Savings target nears as council budget agreed

PUBLISHED: 09:10 25 February 2015

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PEOPLE will still feel the financial pinch in North Somerset despite great strides being taken towards meeting savings targets.

That was the message from North Somerset Council leader Nigel Ashton, as the authority’s budget was set at this month’s full council meeting.

He said: “The past four years have imposed unprecedented financial constraints on this council and local government in general.

“The challenge is ongoing and unlikely to ease in the foreseeable future, even though the economy is improving there is a debt to reduce, so it could be some time before we really feel the benefit.”

The council was told in 2011 it needed to save about £100million over seven years and now only has about five per cent of that figure to find.

Extra money for road repairs has been promised, but the price of meals on wheels services will rise by six per cent.

However the budget did not win universal support.

Independent councillor Donald Davies, who represents Pill ward, criticised plans to negotiate pay conditions for some council staff.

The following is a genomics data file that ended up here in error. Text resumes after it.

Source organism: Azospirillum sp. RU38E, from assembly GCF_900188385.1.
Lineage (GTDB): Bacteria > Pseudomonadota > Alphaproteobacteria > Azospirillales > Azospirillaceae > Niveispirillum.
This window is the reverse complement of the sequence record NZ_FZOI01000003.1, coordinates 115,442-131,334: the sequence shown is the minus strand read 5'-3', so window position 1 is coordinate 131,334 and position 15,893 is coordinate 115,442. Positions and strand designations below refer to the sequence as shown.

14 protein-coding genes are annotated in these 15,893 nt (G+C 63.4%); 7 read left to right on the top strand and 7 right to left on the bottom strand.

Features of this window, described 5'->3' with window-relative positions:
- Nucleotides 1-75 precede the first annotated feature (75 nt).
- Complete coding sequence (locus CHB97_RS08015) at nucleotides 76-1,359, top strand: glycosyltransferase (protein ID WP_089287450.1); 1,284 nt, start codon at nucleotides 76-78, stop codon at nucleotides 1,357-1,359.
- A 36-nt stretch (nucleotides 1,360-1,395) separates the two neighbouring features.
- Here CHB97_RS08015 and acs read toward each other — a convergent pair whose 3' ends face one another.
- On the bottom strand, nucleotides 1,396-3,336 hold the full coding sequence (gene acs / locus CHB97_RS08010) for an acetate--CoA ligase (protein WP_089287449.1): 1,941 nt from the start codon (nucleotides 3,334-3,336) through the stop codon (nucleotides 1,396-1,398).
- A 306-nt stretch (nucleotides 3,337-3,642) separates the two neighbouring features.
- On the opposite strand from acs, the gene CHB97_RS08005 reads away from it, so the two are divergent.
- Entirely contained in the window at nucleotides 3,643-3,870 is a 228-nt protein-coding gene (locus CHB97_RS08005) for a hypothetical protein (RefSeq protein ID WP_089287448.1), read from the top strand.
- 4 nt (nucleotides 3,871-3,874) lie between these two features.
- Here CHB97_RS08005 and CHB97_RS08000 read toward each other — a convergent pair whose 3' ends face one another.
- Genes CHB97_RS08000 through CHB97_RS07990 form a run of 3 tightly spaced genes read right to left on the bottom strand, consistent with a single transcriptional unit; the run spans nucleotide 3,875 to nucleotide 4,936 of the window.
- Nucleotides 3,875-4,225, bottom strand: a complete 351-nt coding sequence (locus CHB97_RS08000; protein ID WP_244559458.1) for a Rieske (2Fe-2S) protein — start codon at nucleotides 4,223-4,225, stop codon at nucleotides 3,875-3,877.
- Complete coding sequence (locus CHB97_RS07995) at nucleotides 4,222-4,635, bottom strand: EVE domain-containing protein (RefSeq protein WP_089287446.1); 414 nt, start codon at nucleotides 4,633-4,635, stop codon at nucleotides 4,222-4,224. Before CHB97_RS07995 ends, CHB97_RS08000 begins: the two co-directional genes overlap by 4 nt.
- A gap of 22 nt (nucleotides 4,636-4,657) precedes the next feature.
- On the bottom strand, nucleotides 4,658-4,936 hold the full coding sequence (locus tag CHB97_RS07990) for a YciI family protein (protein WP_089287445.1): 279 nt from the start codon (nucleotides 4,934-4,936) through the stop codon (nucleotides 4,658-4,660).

It will mean financial rewards for people working unsocial hours or weekends will be cut back to save the council about £160,000.

Cllr Davies said: “We had a £1.9million under-spend so we could fund this for another 10 years.

“Staff are getting a kick in the teeth to save £160,000 and yet we are putting more and more money into our reserves.

“This is just nasty and typical Tory party mentality.”

However Cllr Ashton said it was prudent to keep money within the council reserves in case of emergency and the pay re-negotiation with staff would bring North Somerset in line with other authorities. Financial compensation to ensure a smooth transition was also promised.

Amendments to the budget, including reducing the number of executive members, were proposed by some Liberal Democrat, Labour and Green-Independent councillors but were rejected when the full council voted.

Cllr Ashton said the budget included tackling the backlog of work needed on the district’s roads.

He added: “We know this is a major concern of residents.

“We are committed to investing £40million in our roads over the next five years which will not just arrest the decline in the state of the roads, but will start to improve them.”


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